US exchanges are expected to continue to innovate to allow institutions to interact with the increased volumes of retail trading, which mostly takes place off exchanges.
Jack Miller, head of trading, institutional equities at Robert W. Baird & Co, said the increase in retail volumes has brought topics such as payment for order flow and exchange rebates to the forefront.
In the US retail trades are not executed on exchanges but most are sold by retail brokers to market makers under “payment for order flow” agreements, allowing the brokers to offer no-commission trading to retail. The market makers internalize the flow and capture the majority of the spread, in return for offering retail investors a slight improvement on the exchange price.
“Increased retail volumes have recalibrated expectations of exchanges towards retail investors so they are more accessible,” Miller said. “Wholesale institutions want to participate in retail flow and there are active conversations.”
The pattern between off-exchange volumes and volatility shifted in 2020 according to an analysis of US equity market structure by regulatory body SIFMA. Trades previously moved onto exchanges during periods of high volatility. However, in 2020 volatility increased 90.1% year-on-year and off-exchange volumes increased 74.5%, more than the 46% increase for on-exchange volumes.
SIFMA said in its report: “Market participants also attribute the increase to: increased fragmentation after adding three new equity exchanges in September 2020; people became accustomed to the higher level of the VIX and therefore learned to execute efficiently off exchange under these conditions; and the growth in retail trading, which is often executed off exchange.”
The study continued that between the fourth quarter of 2019 to the third quarter of this year, exchange trading as a share of total market volumes declined while over-the-counter venues grew.
“Off-exchange trading on OTC venues is now around one-third of total volumes, with over half of volumes still being executed on exchanges,” SIFMA added. “The big jump in OTC venues occurred in the second quarter of 2020.”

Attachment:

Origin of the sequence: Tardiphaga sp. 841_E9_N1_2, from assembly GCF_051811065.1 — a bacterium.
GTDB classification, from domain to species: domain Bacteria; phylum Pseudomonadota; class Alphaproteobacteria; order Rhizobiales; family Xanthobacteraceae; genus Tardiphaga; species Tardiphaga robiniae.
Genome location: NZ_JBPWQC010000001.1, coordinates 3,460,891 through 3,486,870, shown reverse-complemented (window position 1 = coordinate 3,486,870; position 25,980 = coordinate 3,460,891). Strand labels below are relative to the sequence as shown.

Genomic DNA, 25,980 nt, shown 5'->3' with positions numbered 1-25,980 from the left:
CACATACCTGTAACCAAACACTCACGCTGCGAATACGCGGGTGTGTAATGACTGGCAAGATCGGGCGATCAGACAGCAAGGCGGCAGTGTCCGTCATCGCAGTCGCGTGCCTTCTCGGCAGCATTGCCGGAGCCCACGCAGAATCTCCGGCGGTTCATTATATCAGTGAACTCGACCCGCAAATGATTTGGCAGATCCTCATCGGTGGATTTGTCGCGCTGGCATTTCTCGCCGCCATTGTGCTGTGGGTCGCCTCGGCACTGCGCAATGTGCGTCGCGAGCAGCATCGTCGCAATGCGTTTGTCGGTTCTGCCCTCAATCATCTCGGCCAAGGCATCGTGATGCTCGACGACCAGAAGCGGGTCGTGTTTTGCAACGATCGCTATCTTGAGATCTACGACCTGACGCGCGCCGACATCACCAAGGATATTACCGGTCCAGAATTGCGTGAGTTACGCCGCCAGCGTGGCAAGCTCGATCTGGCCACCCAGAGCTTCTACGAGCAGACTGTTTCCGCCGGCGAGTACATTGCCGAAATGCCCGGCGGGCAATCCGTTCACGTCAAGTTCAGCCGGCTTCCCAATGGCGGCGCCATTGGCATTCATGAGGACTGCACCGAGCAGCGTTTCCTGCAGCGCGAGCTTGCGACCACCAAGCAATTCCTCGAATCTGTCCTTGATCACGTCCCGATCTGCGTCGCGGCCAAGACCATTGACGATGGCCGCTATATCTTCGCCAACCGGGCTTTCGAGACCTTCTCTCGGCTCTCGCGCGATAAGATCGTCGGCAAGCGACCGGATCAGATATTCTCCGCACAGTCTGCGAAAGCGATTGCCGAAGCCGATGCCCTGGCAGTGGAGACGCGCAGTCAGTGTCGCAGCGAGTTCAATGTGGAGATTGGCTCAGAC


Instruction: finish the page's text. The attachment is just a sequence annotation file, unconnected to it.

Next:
Cowen’s research department estimated in its Themes 2022 report that only 30% of the volume that hits the tape in U.S. equities is single-stock, accessible, non-high frequency trading liquidity.
Jenny Hadiaris, head of global market structure at Cowen and Company, said in a video: “We’ve been following retail trends in accessible liquidity for several years, but the sheer volumes in 2021 and the regulatory headlines around payment for order flow have made individual investors impossible to ignore in almost every single sector and stock this year.”
Cowan this year built stock specific, inaccessible liquidity metrics into its algorithm to account for retail activity.
“This was born out of clients’ frustrations that volumes no longer seem to have any correlation to liquidity,” she added. “We don’t expect an overhaul to retail order handling in the coming years and accessible liquidity will continue to be a large challenge for institutional investors.”
The firm is also closely monitoring retail options activity which has been rising over the past year and can drive directional moves in the underlying securities.
Retail volumes are included in off-exchange trading but these volumes also include blocks and other institutional trades, including bank capital commitment as part of institutional trades. Miller highlighted the lack of transparency in retail volumes.
In November Nasdaq announced the launch of the Retail Trading Activity Tracker, that measures stocks and exchange-traded funds traded by individuals as well as buy/sell ratios per ticker on a daily basis. The data is developed from publicly available data and the Securities Information Processor (SIP).
Oliver Albers, head of data, investment intelligence at Nasdaq, said in a statement “The increased participation of individual investors is rapidly changing market dynamics, and the Retail Trading Activity Tracker is the first of its kind to offer general accessibility to consistent and standardized information on retail trading activity.”